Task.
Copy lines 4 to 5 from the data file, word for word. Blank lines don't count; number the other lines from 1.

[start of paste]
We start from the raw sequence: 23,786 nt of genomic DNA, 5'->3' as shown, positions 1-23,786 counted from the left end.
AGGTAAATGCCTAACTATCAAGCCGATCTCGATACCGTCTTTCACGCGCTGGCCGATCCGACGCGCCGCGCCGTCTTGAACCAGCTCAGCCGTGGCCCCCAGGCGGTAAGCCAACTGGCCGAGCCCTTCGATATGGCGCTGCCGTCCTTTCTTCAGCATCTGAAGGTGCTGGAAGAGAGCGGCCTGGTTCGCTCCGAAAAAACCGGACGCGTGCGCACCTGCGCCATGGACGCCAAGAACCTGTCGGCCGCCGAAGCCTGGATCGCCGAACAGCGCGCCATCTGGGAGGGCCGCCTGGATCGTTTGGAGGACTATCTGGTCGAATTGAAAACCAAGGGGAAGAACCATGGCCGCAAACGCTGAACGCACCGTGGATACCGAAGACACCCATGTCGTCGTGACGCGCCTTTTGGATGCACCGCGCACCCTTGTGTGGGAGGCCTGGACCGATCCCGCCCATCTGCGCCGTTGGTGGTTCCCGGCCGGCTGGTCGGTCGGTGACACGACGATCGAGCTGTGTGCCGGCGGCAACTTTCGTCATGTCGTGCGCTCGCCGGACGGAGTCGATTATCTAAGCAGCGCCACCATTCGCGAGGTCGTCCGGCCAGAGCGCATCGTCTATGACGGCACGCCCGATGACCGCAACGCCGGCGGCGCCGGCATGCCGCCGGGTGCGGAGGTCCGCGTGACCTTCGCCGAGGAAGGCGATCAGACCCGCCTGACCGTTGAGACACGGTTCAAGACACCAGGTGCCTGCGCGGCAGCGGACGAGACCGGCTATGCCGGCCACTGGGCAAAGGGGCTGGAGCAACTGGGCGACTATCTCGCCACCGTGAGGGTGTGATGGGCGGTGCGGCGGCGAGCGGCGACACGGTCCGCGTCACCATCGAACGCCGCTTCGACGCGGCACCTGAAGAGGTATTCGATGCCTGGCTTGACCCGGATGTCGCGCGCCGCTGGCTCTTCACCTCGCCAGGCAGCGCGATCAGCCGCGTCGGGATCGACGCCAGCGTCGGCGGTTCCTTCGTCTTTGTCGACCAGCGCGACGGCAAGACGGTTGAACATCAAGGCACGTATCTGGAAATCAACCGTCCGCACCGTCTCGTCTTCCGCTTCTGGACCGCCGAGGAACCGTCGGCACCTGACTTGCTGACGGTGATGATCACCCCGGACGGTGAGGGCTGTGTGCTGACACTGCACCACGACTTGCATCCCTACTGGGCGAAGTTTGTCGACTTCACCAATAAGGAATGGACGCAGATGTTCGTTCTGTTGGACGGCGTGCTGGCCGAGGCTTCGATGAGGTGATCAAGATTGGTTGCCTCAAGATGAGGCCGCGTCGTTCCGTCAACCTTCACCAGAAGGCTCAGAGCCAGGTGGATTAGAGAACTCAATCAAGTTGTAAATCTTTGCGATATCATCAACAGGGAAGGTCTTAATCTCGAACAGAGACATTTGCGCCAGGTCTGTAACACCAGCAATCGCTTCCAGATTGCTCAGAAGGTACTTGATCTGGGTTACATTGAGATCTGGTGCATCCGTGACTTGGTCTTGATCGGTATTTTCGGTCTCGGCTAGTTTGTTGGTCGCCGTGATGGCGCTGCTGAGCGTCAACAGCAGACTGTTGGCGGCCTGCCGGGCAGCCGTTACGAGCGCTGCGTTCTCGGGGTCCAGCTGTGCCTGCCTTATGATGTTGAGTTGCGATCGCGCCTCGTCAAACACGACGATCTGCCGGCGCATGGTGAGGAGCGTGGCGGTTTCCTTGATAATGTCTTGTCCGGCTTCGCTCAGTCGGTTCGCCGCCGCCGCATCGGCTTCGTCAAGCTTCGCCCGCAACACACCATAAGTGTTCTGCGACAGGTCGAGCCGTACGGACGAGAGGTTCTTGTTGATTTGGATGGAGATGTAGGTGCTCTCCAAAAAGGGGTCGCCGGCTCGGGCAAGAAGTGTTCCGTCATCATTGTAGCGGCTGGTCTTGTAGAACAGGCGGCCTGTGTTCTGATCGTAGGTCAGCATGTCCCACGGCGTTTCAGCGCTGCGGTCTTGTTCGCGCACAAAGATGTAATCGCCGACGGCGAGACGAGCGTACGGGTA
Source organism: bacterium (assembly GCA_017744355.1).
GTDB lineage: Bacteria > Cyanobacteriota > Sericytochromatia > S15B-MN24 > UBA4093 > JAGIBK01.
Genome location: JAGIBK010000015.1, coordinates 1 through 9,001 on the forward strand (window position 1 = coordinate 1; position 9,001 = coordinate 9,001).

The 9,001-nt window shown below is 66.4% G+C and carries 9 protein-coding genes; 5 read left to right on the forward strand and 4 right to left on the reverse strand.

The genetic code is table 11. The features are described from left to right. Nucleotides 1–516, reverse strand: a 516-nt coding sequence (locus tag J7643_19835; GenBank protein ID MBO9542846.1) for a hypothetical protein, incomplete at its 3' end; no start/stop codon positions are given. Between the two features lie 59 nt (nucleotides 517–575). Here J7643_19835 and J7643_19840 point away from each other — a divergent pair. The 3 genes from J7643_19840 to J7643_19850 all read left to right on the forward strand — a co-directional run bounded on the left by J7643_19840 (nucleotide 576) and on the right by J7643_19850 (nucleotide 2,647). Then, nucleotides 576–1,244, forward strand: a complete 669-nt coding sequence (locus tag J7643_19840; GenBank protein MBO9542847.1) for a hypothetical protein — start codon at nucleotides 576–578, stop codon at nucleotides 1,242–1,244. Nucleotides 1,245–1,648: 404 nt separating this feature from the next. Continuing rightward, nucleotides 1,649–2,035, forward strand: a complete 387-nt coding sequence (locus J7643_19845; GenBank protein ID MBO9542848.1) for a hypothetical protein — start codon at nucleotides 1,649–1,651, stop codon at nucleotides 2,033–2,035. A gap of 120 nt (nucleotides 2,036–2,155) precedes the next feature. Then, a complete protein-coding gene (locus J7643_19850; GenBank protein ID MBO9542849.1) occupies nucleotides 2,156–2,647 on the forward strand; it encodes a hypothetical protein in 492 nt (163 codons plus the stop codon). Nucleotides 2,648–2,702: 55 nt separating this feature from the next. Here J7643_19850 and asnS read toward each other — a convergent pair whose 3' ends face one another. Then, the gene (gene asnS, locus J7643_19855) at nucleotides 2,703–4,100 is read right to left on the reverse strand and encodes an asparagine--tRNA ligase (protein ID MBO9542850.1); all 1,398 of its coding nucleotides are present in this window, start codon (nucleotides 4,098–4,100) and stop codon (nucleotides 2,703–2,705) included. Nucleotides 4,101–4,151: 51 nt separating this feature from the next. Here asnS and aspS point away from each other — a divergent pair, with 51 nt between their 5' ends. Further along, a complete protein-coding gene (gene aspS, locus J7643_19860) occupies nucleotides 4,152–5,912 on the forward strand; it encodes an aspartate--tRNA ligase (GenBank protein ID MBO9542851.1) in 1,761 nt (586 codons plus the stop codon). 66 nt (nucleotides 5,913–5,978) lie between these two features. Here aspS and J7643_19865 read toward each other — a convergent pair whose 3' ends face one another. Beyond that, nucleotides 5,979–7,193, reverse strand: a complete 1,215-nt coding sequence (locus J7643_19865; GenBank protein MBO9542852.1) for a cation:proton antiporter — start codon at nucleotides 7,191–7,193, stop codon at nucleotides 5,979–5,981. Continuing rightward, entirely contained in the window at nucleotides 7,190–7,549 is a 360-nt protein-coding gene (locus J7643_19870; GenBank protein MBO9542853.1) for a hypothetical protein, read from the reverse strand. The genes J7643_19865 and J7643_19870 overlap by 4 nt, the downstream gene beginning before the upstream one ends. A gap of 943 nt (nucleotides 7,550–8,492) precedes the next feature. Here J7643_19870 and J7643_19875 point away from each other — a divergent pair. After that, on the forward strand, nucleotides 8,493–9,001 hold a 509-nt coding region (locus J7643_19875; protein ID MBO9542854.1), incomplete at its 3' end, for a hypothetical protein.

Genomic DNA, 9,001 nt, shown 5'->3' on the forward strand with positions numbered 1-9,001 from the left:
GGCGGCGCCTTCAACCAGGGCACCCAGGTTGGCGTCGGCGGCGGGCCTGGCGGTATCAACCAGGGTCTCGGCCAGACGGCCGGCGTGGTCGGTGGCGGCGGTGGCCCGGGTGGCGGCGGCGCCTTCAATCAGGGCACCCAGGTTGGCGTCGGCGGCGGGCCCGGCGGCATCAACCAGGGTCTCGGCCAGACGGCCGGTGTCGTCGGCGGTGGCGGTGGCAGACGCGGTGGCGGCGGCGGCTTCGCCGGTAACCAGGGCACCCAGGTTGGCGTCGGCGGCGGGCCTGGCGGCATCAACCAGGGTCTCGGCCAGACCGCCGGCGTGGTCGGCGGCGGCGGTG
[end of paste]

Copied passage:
GTDB lineage: Bacteria > Cyanobacteriota > Sericytochromatia > S15B-MN24 > UBA4093 > JAGIBK01.
Genome location: JAGIBK010000015.1, coordinates 1 through 9,001 on the forward strand (window position 1 = coordinate 1; position 9,001 = coordinate 9,001).